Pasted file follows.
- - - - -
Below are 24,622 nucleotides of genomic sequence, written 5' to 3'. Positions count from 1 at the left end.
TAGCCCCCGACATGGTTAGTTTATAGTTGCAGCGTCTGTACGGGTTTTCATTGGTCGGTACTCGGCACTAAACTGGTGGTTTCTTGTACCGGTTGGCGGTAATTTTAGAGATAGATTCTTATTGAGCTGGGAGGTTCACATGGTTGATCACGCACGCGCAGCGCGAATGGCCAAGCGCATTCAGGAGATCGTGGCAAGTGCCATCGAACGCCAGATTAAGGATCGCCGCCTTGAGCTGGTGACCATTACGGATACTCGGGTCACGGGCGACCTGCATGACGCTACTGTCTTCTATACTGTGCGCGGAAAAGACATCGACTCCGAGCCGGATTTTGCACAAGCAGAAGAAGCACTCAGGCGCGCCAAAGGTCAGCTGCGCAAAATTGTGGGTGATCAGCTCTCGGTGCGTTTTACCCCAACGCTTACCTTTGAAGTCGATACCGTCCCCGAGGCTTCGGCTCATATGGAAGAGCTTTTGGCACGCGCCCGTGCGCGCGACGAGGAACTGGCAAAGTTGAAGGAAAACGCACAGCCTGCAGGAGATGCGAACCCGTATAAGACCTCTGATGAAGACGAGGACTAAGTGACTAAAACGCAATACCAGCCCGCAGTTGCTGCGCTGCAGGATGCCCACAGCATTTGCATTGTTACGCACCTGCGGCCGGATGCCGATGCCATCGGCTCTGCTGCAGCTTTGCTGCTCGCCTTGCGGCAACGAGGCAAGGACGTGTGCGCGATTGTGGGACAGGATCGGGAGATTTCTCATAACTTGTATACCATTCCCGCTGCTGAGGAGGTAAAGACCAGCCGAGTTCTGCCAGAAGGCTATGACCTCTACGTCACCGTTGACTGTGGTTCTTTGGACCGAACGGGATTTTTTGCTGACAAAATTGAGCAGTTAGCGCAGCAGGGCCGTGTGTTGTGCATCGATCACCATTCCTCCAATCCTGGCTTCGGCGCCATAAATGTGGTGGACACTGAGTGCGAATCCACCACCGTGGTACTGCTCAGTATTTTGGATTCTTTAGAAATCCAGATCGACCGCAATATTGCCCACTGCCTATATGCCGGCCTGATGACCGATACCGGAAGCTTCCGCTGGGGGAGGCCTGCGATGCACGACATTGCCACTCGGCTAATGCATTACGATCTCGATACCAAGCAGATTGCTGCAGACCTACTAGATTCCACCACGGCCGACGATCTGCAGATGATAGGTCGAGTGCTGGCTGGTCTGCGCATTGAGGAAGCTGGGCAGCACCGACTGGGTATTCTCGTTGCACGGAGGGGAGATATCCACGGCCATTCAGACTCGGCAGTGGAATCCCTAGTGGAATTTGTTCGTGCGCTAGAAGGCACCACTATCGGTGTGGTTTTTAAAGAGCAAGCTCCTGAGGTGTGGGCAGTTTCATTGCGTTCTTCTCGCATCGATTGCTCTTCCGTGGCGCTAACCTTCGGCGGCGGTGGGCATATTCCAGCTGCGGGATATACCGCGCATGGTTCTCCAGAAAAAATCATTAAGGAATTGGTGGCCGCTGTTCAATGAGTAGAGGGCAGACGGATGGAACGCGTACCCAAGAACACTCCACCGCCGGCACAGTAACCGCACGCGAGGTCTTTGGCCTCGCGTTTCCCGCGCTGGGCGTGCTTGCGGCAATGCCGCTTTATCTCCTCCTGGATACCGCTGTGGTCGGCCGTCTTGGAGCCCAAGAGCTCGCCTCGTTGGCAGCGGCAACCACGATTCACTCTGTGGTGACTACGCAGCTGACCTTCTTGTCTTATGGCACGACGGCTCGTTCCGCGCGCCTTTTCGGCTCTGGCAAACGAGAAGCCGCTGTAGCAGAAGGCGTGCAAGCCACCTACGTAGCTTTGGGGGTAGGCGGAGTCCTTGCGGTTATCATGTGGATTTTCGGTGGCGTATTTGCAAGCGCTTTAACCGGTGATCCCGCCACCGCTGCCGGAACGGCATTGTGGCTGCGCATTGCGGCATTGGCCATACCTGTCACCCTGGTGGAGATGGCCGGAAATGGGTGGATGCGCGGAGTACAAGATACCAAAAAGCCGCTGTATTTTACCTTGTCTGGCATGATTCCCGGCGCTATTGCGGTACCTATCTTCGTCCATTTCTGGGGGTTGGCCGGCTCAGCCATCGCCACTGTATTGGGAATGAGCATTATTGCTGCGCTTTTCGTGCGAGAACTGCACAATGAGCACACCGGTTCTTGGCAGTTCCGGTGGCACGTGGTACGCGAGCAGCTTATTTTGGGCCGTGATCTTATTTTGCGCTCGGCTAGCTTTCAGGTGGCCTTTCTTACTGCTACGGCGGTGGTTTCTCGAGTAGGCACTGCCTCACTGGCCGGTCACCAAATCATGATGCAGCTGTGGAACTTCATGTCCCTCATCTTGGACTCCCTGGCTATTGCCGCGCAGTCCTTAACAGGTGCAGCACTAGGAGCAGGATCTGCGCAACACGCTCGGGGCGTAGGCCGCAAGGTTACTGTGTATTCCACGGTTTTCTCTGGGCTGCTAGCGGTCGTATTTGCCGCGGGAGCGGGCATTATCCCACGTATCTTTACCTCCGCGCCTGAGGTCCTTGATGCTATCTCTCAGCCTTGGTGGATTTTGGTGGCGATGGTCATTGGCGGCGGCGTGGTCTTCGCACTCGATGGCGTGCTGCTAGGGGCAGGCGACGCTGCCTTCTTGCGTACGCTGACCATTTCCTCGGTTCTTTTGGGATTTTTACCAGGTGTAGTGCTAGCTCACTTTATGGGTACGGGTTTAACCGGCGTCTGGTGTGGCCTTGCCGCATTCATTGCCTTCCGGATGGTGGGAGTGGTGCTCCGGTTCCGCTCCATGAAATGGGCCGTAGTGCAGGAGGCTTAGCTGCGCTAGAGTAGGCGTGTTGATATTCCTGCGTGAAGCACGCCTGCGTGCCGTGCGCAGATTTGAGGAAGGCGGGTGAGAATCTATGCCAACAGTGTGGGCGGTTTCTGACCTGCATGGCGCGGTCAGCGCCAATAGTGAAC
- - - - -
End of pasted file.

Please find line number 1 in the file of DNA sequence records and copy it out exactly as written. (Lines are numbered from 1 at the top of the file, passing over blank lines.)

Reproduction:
Below are 24,622 nucleotides of genomic sequence, written 5' to 3'. Positions count from 1 at the left end.